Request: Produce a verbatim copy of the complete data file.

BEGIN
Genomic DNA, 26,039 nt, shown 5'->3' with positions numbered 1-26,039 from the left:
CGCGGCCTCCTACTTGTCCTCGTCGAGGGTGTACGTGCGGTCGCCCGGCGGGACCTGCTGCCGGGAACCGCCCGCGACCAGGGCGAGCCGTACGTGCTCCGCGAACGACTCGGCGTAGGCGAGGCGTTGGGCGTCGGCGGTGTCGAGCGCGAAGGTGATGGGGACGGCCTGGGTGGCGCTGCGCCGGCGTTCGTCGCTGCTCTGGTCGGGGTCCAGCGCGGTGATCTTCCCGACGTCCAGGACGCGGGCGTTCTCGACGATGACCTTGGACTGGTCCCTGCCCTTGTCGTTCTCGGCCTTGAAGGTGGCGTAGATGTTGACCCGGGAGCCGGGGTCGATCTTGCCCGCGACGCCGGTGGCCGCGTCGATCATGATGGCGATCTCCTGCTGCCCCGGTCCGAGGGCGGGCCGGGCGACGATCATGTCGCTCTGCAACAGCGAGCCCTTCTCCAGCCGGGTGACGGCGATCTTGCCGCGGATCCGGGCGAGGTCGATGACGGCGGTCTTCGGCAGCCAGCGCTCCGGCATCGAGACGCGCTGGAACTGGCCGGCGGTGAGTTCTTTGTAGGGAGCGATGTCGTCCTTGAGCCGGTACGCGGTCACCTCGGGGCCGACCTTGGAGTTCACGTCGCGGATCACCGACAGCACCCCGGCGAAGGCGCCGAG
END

Genomic DNA, 26,039 nt, shown 5'->3' with positions numbered 1-26,039 from the left:
CGCGGCCTCCTACTTGTCCTCGTCGAGGGTGTACGTGCGGTCGCCCGGCGGGACCTGCTGCCGGGAACCGCCCGCGACCAGGGCGAGCCGTACGTGCTCCGCGAACGACTCGGCGTAGGCGAGGCGTTGGGCGTCGGCGGTGTCGAGCGCGAAGGTGATGGGGACGGCCTGGGTGGCGCTGCGCCGGCGTTCGTCGCTGCTCTGGTCGGGGTCCAGCGCGGTGATCTTCCCGACGTCCAGGACGCGGGCGTTCTCGACGATGACCTTGGACTGGTCCCTGCCCTTGTCGTTCTCGGCCTTGAAGGTGGCGTAGATGTTGACCCGGGAGCCGGGGTCGATCTTGCCCGCGACGCCGGTGGCCGCGTCGATCATGATGGCGATCTCCTGCTGCCCCGGTCCGAGGGCGGGCCGGGCGACGATCATGTCGCTCTGCAACAGCGAGCCCTTCTCCAGCCGGGTGACGGCGATCTTGCCGCGGATCCGGGCGAGGTCGATGACGGCGGTCTTCGGCAGCCAGCGCTCCGGCATCGAGACGCGCTGGAACTGGCCGGCGGTGAGTTCTTTGTAGGGAGCGATGTCGTCCTTGAGCCGGTACGCGGTCACCTCGGGGCCGACCTTGGAGTTCACGTCGCGGATCACCGACAGCACCCCGGCGAAGGCGCCGAG